Anthropology, sociology, mathematics statistics are also being increasingly used in the study of ecological problems. Application of radioactive isotopes, use of many modem and advanced instruments like spectrometer, infrared gas analyzer, flame photometer, computers in the analysis of data, calorimeters, phytotrons for culturing the plants in environment controlled chambers and many other equipment’s are common in ecological researches. Besides botany, zoology, chemistry and physics, the knowledge of climatology, geography, pedology and geology is also essential in the study of complicated problems of plant ecology.
Application of plant ecology:
The study of plants in their environment has yielded a large body of knowledge which provides aids to the science of conservation of natural resources. The knowledge of ecology IS of great help in controlling soil erosion, reforestation, restoration of wild animals as well as grassland vegetation and flood control. Plant ecology is directly related to silvics and silviculture and other branches of forest biology.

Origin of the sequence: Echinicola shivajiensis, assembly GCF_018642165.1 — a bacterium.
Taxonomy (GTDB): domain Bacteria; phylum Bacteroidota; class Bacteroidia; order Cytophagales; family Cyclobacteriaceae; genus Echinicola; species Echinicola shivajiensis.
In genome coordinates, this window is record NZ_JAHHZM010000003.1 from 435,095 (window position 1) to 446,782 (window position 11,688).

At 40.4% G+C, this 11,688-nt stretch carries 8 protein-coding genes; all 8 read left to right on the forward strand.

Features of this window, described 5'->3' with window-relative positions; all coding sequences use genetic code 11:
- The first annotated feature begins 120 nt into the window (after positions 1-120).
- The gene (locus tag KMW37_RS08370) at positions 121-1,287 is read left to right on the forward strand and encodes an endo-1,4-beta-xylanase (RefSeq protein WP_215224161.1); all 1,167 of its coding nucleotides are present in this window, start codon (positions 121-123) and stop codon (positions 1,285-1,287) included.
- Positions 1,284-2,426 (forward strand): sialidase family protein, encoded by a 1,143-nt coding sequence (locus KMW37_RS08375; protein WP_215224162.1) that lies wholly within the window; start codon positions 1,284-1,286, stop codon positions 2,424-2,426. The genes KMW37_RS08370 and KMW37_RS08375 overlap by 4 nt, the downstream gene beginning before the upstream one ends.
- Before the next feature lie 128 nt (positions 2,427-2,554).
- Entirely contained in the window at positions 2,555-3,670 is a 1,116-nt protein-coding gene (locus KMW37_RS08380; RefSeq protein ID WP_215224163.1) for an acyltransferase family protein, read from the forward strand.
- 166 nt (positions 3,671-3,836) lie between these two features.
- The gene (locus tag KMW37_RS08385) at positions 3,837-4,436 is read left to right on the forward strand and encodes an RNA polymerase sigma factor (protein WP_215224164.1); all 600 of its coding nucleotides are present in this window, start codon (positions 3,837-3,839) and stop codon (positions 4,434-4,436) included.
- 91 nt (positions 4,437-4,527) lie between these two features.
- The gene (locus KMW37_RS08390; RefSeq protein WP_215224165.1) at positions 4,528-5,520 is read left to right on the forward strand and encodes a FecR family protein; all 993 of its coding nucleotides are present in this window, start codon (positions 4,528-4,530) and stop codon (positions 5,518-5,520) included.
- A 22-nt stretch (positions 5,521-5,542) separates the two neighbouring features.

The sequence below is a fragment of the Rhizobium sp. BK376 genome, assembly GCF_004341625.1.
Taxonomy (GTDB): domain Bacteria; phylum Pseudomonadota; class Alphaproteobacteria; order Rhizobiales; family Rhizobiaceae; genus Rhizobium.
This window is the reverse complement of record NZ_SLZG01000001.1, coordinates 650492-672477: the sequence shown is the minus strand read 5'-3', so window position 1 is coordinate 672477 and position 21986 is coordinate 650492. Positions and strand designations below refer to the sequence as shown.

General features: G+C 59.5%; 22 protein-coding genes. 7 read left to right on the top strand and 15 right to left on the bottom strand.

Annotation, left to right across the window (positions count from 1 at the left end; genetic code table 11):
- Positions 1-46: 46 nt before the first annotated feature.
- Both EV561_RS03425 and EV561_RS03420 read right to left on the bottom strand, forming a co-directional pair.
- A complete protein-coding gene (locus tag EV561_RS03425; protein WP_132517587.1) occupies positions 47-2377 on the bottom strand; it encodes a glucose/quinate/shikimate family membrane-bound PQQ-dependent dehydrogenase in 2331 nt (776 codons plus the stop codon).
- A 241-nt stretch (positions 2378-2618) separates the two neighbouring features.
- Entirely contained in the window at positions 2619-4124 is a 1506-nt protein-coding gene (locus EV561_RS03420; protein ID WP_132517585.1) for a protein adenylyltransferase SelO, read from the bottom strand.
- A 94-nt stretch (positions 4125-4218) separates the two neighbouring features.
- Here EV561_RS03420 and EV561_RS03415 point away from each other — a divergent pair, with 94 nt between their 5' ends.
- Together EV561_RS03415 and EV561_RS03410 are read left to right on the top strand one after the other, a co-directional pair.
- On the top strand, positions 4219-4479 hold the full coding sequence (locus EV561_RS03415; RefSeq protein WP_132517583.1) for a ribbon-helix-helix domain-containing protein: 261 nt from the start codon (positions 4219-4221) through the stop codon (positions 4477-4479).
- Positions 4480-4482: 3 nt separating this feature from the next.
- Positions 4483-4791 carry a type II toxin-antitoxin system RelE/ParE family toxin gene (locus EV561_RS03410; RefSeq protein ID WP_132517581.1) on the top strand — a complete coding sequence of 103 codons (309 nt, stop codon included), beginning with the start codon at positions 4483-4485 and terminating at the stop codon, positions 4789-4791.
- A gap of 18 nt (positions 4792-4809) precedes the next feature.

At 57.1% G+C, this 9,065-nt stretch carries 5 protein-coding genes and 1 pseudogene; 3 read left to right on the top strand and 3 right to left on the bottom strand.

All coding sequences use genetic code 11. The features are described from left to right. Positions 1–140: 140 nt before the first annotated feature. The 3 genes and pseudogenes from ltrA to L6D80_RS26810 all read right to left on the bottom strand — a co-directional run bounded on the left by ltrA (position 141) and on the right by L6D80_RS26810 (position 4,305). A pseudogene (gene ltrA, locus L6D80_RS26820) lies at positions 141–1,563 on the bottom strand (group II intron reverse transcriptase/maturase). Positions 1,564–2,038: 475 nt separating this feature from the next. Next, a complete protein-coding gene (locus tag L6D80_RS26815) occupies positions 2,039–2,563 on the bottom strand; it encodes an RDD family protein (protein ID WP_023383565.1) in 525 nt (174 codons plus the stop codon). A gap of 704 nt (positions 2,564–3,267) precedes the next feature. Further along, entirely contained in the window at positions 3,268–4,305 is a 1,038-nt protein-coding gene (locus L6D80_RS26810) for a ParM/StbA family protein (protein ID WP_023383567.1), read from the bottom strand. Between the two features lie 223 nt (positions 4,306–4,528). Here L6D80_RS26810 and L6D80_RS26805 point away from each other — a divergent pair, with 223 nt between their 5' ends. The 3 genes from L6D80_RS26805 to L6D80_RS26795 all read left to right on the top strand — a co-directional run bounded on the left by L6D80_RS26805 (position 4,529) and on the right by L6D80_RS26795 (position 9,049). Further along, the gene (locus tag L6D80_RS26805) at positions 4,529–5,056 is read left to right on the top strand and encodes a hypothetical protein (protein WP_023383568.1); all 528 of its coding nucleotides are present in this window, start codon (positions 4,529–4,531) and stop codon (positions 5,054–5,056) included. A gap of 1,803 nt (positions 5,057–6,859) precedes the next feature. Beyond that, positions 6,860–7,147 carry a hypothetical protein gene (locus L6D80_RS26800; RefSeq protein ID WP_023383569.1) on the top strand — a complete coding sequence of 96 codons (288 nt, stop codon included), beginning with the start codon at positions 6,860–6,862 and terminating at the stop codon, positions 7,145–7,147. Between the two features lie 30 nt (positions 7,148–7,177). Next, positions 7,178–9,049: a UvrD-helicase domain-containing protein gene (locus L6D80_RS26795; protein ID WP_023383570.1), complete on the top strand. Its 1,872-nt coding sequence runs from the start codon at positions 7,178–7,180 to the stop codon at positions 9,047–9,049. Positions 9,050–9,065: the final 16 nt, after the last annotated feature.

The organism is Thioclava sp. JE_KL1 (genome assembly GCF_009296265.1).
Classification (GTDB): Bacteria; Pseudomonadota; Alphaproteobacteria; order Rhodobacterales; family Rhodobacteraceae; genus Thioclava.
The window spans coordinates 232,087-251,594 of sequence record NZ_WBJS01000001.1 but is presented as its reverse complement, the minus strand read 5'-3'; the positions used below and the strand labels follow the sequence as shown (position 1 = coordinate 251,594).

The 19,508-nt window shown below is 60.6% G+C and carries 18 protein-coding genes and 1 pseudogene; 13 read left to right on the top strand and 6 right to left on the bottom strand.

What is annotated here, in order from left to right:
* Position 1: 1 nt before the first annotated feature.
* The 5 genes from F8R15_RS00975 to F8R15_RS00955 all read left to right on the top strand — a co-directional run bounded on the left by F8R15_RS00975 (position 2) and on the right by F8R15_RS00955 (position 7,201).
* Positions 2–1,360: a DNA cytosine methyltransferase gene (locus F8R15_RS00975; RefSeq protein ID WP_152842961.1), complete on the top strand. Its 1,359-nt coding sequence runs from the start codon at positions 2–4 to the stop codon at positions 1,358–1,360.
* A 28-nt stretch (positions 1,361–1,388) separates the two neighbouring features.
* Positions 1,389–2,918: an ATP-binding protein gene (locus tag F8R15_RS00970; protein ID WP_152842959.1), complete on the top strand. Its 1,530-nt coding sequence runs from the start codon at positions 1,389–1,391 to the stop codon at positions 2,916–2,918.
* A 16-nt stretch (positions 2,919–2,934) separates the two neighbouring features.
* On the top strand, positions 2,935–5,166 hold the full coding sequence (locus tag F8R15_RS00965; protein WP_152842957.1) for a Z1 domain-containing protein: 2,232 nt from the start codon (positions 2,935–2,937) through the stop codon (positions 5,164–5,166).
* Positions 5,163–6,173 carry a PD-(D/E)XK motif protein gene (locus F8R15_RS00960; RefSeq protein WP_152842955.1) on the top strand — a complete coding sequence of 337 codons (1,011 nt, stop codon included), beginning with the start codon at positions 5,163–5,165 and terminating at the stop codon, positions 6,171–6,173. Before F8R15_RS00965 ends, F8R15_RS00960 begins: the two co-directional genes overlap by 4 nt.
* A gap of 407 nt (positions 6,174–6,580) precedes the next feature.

In British Commonwealth Forestry Terminology (1953) silvics has been defined as the study of general characteristics and life history of forest trees and crops with particular reference to environmental factors as the basis for practice of silviculture while the silviculture has been defined as the art and science of culturing forest trees and crops. Every farmer or gardener is ecologist, since by such practices as cultivation, irrigation artificial pollination and spraying, he affects the plant behaviour.